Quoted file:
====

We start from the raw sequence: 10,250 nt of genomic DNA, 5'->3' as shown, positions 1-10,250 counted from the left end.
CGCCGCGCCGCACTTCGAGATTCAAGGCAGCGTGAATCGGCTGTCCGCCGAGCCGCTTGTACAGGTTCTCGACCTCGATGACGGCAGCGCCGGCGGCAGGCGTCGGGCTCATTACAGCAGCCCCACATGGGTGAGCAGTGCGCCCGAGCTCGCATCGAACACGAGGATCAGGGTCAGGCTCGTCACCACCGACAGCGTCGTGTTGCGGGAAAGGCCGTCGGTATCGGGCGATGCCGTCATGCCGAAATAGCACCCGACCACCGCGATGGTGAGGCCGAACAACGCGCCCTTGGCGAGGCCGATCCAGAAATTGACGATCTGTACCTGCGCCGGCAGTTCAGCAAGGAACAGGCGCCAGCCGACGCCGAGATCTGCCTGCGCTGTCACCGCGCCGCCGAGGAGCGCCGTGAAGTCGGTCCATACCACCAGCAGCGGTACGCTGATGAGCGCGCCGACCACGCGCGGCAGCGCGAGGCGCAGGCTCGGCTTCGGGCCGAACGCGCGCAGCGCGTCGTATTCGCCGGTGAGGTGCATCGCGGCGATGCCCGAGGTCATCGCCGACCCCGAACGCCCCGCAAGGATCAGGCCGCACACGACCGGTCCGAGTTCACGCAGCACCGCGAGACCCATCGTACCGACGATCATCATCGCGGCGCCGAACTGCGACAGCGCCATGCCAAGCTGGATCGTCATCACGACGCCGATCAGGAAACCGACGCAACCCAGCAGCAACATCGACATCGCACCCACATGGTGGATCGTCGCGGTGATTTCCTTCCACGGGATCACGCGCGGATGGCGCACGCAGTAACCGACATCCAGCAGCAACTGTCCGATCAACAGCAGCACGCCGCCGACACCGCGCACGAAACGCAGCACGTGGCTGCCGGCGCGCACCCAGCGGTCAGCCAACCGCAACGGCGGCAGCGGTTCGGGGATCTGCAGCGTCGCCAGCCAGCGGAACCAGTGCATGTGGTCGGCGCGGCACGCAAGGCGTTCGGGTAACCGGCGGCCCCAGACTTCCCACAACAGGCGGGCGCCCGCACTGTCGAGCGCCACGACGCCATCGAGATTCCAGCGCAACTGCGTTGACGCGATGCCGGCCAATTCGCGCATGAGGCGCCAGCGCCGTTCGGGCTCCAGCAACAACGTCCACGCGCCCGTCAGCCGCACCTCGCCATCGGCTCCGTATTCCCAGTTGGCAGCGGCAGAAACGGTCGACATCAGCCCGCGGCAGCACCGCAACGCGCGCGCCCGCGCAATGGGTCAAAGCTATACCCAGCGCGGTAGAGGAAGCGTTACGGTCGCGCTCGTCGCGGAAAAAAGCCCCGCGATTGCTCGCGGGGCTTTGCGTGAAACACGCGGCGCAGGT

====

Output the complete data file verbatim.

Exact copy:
We start from the raw sequence: 10,250 nt of genomic DNA, 5'->3' as shown, positions 1-10,250 counted from the left end.
CGCCGCGCCGCACTTCGAGATTCAAGGCAGCGTGAATCGGCTGTCCGCCGAGCCGCTTGTACAGGTTCTCGACCTCGATGACGGCAGCGCCGGCGGCAGGCGTCGGGCTCATTACAGCAGCCCCACATGGGTGAGCAGTGCGCCCGAGCTCGCATCGAACACGAGGATCAGGGTCAGGCTCGTCACCACCGACAGCGTCGTGTTGCGGGAAAGGCCGTCGGTATCGGGCGATGCCGTCATGCCGAAATAGCACCCGACCACCGCGATGGTGAGGCCGAACAACGCGCCCTTGGCGAGGCCGATCCAGAAATTGACGATCTGTACCTGCGCCGGCAGTTCAGCAAGGAACAGGCGCCAGCCGACGCCGAGATCTGCCTGCGCTGTCACCGCGCCGCCGAGGAGCGCCGTGAAGTCGGTCCATACCACCAGCAGCGGTACGCTGATGAGCGCGCCGACCACGCGCGGCAGCGCGAGGCGCAGGCTCGGCTTCGGGCCGAACGCGCGCAGCGCGTCGTATTCGCCGGTGAGGTGCATCGCGGCGATGCCCGAGGTCATCGCCGACCCCGAACGCCCCGCAAGGATCAGGCCGCACACGACCGGTCCGAGTTCACGCAGCACCGCGAGACCCATCGTACCGACGATCATCATCGCGGCGCCGAACTGCGACAGCGCCATGCCAAGCTGGATCGTCATCACGACGCCGATCAGGAAACCGACGCAACCCAGCAGCAACATCGACATCGCACCCACATGGTGGATCGTCGCGGTGATTTCCTTCCACGGGATCACGCGCGGATGGCGCACGCAGTAACCGACATCCAGCAGCAACTGTCCGATCAACAGCAGCACGCCGCCGACACCGCGCACGAAACGCAGCACGTGGCTGCCGGCGCGCACCCAGCGGTCAGCCAACCGCAACGGCGGCAGCGGTTCGGGGATCTGCAGCGTCGCCAGCCAGCGGAACCAGTGCATGTGGTCGGCGCGGCACGCAAGGCGTTCGGGTAACCGGCGGCCCCAGACTTCCCACAACAGGCGGGCGCCCGCACTGTCGAGCGCCACGACGCCATCGAGATTCCAGCGCAACTGCGTTGACGCGATGCCGGCCAATTCGCGCATGAGGCGCCAGCGCCGTTCGGGCTCCAGCAACAACGTCCACGCGCCCGTCAGCCGCACCTCGCCATCGGCTCCGTATTCCCAGTTGGCAGCGGCAGAAACGGTCGACATCAGCCCGCGGCAGCACCGCAACGCGCGCGCCCGCGCAATGGGTCAAAGCTATACCCAGCGCGGTAGAGGAAGCGTTACGGTCGCGCTCGTCGCGGAAAAAAGCCCCGCGATTGCTCGCGGGGCTTTGCGTGAAACACGCGGCGCAGGT